MOUNT HOLLY, NC — Every day, tons of coal ash are hauled away from Duke Energy's old Riverbend Steam Station in Gaston County. The electricity generating plant is retired now, but in the past, the coal-fired steam turbines were a major power producer for the region beginning in the late 1920s.
Truckloads of the coal ash from Riverbend will be recycled, but some 100-million tons remain at other Duke facilities where the plan is to cap the basins where the it's stored and leave it. Some ask why not do something else, like re-purpose it into an ingredient in concrete?
"It makes it less susceptible to like the de-icing salts that get used [on roads], less susceptible to erosion or corrosion, that's why we need it. Makes it better," explained Henry Batten, President of Concrete Supply Company in Charlotte.
Batten told us a fine, powdery, part of coal ash, called fly ash is valuable to his industry. But, the kind he can use is hard to find.
"It's been challenging for the last three or four years. Principally, as the economy improved and construction improved, there was greater demand," he said.
So, while cities like Charlotte are enjoying a construction boom - some say creating a higher demand for ash - energy companies are creating less of it as they rely more on cleaner energy like natural gas or alternative energy sources.
And Batten says using the coal ash at Duke's sites across North Carolina isn't as simple as just digging it up.
"You just can't take ash from the ground and say, 'Okay mister concrete guy here is your ash.' It has to be reprocessed and reburned essentially," he explained.
Batten says ash in basins is unusable because it contains contaminants like carbon, which power plants are not allowed to send out into the air. So, what happens?
"Stuff is going up the flu and they're trying to knock it down so less stuff goes out. Well, then they basically put all these contaminant into the fly ash," he said.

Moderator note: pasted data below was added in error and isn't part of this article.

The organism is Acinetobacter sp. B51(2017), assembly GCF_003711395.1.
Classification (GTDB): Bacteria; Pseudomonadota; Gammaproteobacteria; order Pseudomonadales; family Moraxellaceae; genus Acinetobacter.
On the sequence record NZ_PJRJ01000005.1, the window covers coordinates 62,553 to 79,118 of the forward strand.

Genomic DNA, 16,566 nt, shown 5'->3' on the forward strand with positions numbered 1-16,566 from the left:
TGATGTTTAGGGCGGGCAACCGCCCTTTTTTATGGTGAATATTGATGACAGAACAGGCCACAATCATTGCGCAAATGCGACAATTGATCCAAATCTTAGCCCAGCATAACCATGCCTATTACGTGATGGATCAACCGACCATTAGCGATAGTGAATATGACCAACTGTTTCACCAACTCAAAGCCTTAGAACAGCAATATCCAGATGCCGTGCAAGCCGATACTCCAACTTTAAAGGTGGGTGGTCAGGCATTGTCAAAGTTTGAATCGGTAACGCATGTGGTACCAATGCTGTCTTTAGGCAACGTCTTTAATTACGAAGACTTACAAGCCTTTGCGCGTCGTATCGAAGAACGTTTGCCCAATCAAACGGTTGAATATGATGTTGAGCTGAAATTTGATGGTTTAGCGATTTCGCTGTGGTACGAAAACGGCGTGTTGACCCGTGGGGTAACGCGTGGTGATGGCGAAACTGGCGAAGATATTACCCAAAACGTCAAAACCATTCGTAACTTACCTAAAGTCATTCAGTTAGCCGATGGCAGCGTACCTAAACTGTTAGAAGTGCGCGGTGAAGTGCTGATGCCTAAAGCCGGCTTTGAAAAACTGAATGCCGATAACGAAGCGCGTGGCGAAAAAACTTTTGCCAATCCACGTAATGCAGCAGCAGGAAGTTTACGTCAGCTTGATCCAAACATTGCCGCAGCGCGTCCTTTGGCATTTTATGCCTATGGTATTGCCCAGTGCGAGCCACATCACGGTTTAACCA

The shortage of usable ash has caused some desperate companies to turn to countries with air standards that are laxer than ours.
"In India or China there is no EPA, so they're burning this stuff really good. It's back to the way it used to be for us," Batten said.
In North Carolina, state lawmakers recently ordered Duke to start reprocessing ash in basins so it can be used for concrete - helping Duke meet its state obligation to safely close ash basins by 2029.
Duke Energy Vice President Brian Weisker told Channel 9 the company is investing in $180 million technology that reduces the amount of carbon in ash to make it usable in concrete. That work starts at facilities in Salisbury, Goldsboro, and Moncure by 2020.
Watch below: How coal ash is reprocessed.
"Where the material is going to go is going to be driven by the market," said Weisker
"I expect it will sell out the minute it opens," said Batten.
But Catawba River Keeper Sam Perkins wonders why reprocessing can't be done at other Duke facilities with much more ash.
"It's ludicrous not to jump on the opportunity to take ash from Allen, or Marshall on Lake Norman, and use that in concrete to take care of a problem," he offered.
But Weisker says it's not that simple and going that route could impact customer electricity bills. And, because of the sheer volume of ash at those sites - it could take decades to complete.
Duke Energy is working now to close all of its coal ash basins across the state by 2029. Some will be closed by excavating the ash and moving it to another site, like at Riverbend Steam Station in Mount Holly. However, most sites will be closed by safely capping the ash in place.
The company says some coal ash that it producers currently can be recycled in concrete, it just depends on the ash’s carbon content. The company says for every ton of coal ash used as a replacement for portland cement in concrete, approximately 1 ton of greenhouse gas emissions is avoided.
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